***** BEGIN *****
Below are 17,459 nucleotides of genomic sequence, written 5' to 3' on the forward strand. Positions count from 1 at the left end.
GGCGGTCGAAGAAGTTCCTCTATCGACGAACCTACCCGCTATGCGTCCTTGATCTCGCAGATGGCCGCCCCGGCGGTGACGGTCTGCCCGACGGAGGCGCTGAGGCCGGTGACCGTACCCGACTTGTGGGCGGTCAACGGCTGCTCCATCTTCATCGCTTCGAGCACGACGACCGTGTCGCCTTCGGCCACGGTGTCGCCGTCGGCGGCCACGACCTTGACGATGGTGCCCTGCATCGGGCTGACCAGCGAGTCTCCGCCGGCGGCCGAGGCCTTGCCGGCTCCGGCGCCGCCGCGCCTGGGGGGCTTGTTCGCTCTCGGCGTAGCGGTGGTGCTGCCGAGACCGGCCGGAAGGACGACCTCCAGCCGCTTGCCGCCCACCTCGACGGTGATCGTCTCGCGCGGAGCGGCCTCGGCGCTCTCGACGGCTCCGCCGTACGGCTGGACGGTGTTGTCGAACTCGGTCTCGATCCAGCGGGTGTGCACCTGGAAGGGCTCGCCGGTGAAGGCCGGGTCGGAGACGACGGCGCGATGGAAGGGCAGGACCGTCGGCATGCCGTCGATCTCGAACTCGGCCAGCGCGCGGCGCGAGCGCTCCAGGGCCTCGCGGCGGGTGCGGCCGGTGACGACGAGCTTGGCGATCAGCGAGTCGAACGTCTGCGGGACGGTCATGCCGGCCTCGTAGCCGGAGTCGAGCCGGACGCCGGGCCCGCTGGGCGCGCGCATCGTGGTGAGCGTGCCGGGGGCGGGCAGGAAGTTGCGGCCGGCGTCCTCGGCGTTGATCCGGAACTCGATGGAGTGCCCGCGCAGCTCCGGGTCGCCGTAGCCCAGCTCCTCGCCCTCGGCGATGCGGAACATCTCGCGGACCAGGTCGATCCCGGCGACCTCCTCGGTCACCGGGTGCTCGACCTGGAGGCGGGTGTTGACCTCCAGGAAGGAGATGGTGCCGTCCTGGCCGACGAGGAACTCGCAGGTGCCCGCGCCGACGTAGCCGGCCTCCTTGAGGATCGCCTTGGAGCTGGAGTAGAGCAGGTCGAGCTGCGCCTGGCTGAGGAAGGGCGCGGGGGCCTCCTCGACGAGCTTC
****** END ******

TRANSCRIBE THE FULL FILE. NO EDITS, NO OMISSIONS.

Below are 17,459 nucleotides of genomic sequence, written 5' to 3' on the forward strand. Positions count from 1 at the left end.
GGCGGTCGAAGAAGTTCCTCTATCGACGAACCTACCCGCTATGCGTCCTTGATCTCGCAGATGGCCGCCCCGGCGGTGACGGTCTGCCCGACGGAGGCGCTGAGGCCGGTGACCGTACCCGACTTGTGGGCGGTCAACGGCTGCTCCATCTTCATCGCTTCGAGCACGACGACCGTGTCGCCTTCGGCCACGGTGTCGCCGTCGGCGGCCACGACCTTGACGATGGTGCCCTGCATCGGGCTGACCAGCGAGTCTCCGCCGGCGGCCGAGGCCTTGCCGGCTCCGGCGCCGCCGCGCCTGGGGGGCTTGTTCGCTCTCGGCGTAGCGGTGGTGCTGCCGAGACCGGCCGGAAGGACGACCTCCAGCCGCTTGCCGCCCACCTCGACGGTGATCGTCTCGCGCGGAGCGGCCTCGGCGCTCTCGACGGCTCCGCCGTACGGCTGGACGGTGTTGTCGAACTCGGTCTCGATCCAGCGGGTGTGCACCTGGAAGGGCTCGCCGGTGAAGGCCGGGTCGGAGACGACGGCGCGATGGAAGGGCAGGACCGTCGGCATGCCGTCGATCTCGAACTCGGCCAGCGCGCGGCGCGAGCGCTCCAGGGCCTCGCGGCGGGTGCGGCCGGTGACGACGAGCTTGGCGATCAGCGAGTCGAACGTCTGCGGGACGGTCATGCCGGCCTCGTAGCCGGAGTCGAGCCGGACGCCGGGCCCGCTGGGCGCGCGCATCGTGGTGAGCGTGCCGGGGGCGGGCAGGAAGTTGCGGCCGGCGTCCTCGGCGTTGATCCGGAACTCGATGGAGTGCCCGCGCAGCTCCGGGTCGCCGTAGCCCAGCTCCTCGCCCTCGGCGATGCGGAACATCTCGCGGACCAGGTCGATCCCGGCGACCTCCTCGGTCACCGGGTGCTCGACCTGGAGGCGGGTGTTGACCTCCAGGAAGGAGATGGTGCCGTCCTGGCCGACGAGGAACTCGCAGGTGCCCGCGCCGACGTAGCCGGCCTCCTTGAGGATCGCCTTGGAGCTGGAGTAGAGCAGGTCGAGCTGCGCCTGGCTGAGGAAGGGCGCGGGGGCCTCCTCGACGAGCTTC